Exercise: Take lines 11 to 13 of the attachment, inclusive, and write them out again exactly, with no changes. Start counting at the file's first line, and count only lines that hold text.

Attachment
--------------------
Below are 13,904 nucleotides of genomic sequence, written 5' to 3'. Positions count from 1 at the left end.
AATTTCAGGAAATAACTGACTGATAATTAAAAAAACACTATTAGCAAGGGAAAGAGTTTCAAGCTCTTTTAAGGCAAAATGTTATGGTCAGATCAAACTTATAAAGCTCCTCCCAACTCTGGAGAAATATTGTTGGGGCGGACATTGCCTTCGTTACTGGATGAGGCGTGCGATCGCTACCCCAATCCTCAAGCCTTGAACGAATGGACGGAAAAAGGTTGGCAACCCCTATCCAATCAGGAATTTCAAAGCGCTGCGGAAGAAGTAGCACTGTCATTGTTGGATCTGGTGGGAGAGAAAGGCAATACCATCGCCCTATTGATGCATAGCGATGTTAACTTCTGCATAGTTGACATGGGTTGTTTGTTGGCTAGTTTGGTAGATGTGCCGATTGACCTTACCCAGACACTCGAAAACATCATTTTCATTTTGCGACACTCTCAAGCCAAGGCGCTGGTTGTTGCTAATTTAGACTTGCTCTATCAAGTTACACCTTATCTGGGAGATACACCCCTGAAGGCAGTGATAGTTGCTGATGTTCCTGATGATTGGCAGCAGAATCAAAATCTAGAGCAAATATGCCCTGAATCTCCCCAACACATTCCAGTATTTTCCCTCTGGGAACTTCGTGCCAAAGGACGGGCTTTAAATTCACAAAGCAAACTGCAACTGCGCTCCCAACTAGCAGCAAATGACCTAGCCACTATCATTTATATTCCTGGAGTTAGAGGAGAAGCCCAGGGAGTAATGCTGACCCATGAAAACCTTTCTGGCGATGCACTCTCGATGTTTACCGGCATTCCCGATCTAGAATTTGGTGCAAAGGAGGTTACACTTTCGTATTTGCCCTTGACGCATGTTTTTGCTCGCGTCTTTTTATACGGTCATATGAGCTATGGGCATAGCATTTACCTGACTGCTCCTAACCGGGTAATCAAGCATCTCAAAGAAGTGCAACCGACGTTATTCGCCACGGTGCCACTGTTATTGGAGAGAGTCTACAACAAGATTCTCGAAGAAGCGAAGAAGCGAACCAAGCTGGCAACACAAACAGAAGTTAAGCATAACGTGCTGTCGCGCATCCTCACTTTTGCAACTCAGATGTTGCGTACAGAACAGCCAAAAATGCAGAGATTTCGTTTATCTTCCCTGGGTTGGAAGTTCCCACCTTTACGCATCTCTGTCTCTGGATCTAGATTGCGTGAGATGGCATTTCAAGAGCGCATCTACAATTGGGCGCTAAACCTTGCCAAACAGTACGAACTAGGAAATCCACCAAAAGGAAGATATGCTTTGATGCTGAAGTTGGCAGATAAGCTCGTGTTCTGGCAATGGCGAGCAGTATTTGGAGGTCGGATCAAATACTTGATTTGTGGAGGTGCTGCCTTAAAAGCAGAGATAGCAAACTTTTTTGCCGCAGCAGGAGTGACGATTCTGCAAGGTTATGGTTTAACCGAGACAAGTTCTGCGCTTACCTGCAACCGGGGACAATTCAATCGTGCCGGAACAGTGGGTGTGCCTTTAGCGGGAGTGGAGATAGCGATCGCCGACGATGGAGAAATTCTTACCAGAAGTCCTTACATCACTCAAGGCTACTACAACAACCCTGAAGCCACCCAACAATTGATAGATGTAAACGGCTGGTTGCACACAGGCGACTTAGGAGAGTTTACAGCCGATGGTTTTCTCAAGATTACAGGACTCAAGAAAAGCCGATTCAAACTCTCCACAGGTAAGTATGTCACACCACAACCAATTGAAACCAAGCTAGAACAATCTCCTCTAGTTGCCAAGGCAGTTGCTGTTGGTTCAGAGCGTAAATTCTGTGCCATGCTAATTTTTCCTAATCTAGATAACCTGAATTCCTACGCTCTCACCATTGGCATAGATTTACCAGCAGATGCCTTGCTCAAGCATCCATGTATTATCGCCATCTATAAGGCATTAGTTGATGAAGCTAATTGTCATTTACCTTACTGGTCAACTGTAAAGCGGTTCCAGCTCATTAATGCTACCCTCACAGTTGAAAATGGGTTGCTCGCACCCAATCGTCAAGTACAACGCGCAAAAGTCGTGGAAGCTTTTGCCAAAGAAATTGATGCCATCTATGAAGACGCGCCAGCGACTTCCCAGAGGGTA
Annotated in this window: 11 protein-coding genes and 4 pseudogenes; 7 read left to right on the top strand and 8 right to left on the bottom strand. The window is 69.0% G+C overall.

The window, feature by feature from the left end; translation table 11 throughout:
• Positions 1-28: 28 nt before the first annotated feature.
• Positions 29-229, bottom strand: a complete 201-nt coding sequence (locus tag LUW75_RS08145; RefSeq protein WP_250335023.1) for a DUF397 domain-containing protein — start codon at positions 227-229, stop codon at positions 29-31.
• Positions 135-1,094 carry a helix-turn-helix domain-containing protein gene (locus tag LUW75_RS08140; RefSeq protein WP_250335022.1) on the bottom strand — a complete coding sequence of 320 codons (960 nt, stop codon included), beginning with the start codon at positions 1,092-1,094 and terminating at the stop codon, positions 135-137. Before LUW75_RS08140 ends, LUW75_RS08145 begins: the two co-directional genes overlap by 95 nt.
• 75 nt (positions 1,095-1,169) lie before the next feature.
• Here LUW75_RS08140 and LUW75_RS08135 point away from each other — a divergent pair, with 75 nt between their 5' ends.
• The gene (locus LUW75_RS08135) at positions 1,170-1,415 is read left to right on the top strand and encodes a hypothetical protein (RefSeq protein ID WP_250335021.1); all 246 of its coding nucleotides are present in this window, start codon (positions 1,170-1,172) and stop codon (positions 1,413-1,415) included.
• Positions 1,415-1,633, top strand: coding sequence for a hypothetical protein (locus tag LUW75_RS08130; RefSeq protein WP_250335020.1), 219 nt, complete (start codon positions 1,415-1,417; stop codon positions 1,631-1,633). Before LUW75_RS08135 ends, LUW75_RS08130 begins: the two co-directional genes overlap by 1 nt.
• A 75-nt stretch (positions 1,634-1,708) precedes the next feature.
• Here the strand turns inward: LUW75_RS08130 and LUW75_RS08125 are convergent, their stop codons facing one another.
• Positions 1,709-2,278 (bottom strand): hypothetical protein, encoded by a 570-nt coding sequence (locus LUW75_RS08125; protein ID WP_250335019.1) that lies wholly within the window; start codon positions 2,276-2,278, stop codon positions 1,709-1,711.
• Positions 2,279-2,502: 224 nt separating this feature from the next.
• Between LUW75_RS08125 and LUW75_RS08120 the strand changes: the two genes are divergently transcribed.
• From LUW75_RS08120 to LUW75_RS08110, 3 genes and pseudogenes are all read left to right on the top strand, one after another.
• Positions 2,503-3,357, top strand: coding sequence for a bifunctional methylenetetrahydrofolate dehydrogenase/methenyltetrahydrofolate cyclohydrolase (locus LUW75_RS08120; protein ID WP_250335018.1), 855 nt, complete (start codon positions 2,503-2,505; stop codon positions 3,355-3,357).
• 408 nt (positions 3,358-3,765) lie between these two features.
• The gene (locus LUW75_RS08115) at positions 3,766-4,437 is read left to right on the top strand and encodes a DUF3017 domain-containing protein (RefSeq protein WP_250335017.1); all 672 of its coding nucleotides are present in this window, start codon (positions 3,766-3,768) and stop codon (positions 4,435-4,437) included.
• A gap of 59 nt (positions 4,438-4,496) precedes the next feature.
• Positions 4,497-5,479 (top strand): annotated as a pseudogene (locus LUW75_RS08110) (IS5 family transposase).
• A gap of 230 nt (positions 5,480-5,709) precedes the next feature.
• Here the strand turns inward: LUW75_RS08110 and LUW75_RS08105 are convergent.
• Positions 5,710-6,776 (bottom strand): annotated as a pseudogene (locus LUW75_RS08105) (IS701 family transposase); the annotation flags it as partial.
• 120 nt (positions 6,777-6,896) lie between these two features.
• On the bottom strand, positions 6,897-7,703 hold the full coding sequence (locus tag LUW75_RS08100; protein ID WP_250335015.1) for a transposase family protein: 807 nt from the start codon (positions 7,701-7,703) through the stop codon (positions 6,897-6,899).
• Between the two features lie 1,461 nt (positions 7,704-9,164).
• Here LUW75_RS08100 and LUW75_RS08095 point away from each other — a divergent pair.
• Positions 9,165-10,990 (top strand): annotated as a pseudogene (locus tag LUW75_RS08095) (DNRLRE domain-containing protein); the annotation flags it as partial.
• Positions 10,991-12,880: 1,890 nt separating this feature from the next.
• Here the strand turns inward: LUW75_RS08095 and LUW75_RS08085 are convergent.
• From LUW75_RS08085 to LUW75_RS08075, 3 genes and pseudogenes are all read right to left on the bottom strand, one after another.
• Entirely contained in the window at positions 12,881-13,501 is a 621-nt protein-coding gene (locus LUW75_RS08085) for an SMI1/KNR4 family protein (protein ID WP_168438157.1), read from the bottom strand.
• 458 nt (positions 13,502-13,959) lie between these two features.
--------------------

• Positions 1,415-1,633, top strand: coding sequence for a hypothetical protein (locus tag LUW75_RS08130; RefSeq protein WP_250335020.1), 219 nt, complete (start codon positions 1,415-1,417; stop codon positions 1,631-1,633). Before LUW75_RS08135 ends, LUW75_RS08130 begins: the two co-directional genes overlap by 1 nt.
• A 75-nt stretch (positions 1,634-1,708) precedes the next feature.
• Here the strand turns inward: LUW75_RS08130 and LUW75_RS08125 are convergent, their stop codons facing one another.